Home is Where the Heart is by Daek William. Image supplied.
Home is Where the Heart is by Daek William. Image supplied.

Dcypher’s mural on the side of the Roxx climbing gym on Waltham Road is the artist’s interpretation of Christchurch’s urban landscape prior to the earthquakes. Following street art as it gets covered up and torn down is also preserving piece of history and the memories individuals attach to different works.

Dcypher art on Roxx/Clip n Climb. Image supplied.

Do you use libraries?

I went to the library a lot as a kid. I read a lot growing up.

What are you reading/watching/listening to now?

CoverI have to admit, I’ve been watching the Marvel series on Netflix. I used to love reading as a kid, but when I entered high school, there was so much required reading and analysis and essays about what we were reading, I haven’t been able to get back into it. I recently heard an interview by the author of Nevermoor on RadioNZ. It reminded me of the Harry Potter series, which I was a big fan of growing up. Nevermoor sounds pretty awesome. I might have to go check that out..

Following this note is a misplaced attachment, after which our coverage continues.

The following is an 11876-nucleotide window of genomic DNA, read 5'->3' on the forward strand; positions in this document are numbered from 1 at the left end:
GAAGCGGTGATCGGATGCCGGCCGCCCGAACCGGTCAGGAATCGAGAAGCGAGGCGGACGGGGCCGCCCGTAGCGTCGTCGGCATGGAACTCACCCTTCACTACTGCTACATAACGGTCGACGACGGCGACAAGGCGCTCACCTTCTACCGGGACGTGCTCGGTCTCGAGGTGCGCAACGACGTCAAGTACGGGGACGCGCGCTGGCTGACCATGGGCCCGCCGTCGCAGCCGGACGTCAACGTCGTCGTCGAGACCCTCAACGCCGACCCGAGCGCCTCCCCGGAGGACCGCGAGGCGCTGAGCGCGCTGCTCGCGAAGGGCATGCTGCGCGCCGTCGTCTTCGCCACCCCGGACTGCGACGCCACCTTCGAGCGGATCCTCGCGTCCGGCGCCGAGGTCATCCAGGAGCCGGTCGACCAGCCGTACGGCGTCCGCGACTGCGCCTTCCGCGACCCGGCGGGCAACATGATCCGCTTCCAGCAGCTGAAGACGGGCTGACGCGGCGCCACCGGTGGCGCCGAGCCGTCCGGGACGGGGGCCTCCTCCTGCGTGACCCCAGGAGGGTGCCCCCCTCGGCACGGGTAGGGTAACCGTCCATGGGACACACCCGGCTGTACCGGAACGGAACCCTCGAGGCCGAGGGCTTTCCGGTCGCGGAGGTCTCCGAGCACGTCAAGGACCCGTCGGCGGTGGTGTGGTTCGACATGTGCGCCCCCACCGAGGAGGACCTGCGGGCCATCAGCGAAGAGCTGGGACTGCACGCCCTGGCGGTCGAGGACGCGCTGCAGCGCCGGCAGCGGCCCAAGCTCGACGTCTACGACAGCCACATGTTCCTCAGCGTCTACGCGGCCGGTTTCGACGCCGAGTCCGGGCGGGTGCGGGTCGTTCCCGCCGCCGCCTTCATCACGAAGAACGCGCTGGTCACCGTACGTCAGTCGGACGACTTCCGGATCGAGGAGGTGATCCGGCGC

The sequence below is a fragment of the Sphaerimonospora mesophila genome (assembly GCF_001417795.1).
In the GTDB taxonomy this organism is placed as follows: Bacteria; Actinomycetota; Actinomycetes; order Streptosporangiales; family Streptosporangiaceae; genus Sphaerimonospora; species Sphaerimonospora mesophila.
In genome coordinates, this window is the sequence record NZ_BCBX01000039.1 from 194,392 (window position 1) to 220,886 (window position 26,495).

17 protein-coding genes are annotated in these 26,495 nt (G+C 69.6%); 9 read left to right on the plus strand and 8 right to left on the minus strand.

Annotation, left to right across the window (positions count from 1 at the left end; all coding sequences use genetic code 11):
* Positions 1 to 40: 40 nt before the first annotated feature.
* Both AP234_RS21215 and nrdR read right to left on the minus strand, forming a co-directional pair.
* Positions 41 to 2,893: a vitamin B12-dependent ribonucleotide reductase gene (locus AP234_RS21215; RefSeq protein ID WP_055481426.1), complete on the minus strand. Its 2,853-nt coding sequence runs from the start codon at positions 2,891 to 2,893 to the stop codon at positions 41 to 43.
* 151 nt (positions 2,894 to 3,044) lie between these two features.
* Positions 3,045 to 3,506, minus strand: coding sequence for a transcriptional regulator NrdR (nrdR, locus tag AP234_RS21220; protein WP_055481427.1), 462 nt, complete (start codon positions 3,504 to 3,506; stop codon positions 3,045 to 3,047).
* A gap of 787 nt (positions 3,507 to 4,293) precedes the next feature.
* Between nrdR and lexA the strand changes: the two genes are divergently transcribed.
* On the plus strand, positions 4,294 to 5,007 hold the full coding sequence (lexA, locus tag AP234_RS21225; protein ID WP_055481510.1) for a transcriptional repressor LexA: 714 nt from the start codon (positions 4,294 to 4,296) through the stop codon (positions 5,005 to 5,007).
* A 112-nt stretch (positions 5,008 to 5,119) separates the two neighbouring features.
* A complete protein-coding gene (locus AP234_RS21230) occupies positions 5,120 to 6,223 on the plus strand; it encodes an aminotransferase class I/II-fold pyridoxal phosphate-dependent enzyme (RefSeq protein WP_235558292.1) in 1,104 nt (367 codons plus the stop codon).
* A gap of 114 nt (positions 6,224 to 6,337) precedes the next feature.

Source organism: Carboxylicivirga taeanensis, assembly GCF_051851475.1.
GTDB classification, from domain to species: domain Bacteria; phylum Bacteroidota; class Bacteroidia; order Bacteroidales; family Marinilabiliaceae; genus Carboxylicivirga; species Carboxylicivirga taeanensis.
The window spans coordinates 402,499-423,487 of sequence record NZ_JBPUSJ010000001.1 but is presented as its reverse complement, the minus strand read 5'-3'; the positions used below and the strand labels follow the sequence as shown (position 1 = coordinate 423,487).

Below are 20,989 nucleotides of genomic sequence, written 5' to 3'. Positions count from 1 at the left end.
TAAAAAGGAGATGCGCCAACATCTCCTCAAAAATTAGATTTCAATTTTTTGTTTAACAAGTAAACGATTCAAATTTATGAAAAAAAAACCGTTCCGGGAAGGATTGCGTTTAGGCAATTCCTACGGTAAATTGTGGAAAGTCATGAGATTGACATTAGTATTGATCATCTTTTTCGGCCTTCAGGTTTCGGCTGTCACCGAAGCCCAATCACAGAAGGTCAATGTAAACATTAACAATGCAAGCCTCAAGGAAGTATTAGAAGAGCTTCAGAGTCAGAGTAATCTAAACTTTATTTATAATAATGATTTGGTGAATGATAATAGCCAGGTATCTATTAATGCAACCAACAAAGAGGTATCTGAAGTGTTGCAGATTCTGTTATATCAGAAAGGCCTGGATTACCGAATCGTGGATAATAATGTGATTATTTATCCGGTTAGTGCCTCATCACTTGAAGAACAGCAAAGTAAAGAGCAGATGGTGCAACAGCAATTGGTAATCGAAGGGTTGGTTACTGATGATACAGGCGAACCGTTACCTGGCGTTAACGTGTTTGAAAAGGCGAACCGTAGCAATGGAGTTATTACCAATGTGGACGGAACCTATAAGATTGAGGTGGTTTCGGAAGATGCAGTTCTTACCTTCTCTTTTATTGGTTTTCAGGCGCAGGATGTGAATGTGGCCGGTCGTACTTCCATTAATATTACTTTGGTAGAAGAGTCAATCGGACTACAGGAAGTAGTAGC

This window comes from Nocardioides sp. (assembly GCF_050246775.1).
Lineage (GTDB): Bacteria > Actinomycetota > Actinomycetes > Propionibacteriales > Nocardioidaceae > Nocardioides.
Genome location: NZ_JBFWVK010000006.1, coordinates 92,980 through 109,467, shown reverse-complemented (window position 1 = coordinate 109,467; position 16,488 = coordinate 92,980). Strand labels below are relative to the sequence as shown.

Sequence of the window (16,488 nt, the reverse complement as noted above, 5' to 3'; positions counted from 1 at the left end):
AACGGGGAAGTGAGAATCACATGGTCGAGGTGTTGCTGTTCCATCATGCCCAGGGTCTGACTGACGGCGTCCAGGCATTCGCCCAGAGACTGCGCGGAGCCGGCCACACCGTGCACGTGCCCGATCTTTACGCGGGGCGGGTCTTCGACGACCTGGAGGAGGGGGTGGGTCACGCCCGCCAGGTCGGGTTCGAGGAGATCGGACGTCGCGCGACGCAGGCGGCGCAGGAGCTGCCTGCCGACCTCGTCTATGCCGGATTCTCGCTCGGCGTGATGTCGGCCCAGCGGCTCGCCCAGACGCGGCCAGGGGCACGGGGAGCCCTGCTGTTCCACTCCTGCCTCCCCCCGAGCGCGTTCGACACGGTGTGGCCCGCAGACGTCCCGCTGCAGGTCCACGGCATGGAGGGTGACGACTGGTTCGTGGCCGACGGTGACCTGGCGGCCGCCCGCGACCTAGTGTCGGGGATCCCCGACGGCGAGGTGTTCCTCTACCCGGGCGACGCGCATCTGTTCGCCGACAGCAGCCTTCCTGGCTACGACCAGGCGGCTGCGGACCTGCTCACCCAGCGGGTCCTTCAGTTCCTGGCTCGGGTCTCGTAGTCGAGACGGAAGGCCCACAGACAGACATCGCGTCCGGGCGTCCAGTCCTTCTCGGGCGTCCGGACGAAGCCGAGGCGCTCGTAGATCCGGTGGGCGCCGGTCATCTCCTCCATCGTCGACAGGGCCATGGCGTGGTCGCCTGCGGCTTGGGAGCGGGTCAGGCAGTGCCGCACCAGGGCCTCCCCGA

Watch this space …

From Friday 24 November, we’re starting to guide tours on Fridays and Saturdays for the rest of the summer. They will go from 11am to 12:30pm, at a cost of $25 per person. Proceeds from the tour will go back into Watch This Space to help cover developer fees, the interviews and editorials on our blog, and be put aside to commission a mural in the future. Find out more and book your tour.

Looking at street art on Madras Street. Image supplied.
Looking at street art on Madras Street. Image supplied.

Watch this space and Christchurch street art

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Cashel Street, 14 December 2009: Picturing Canterbury

Cashel Street - 14 December 2009.
File Ref:Cashel_Street_-_14_December_2009__DSC08393.JPG. Kete Christchurch CC BY-NC-SA 3.00 NZ.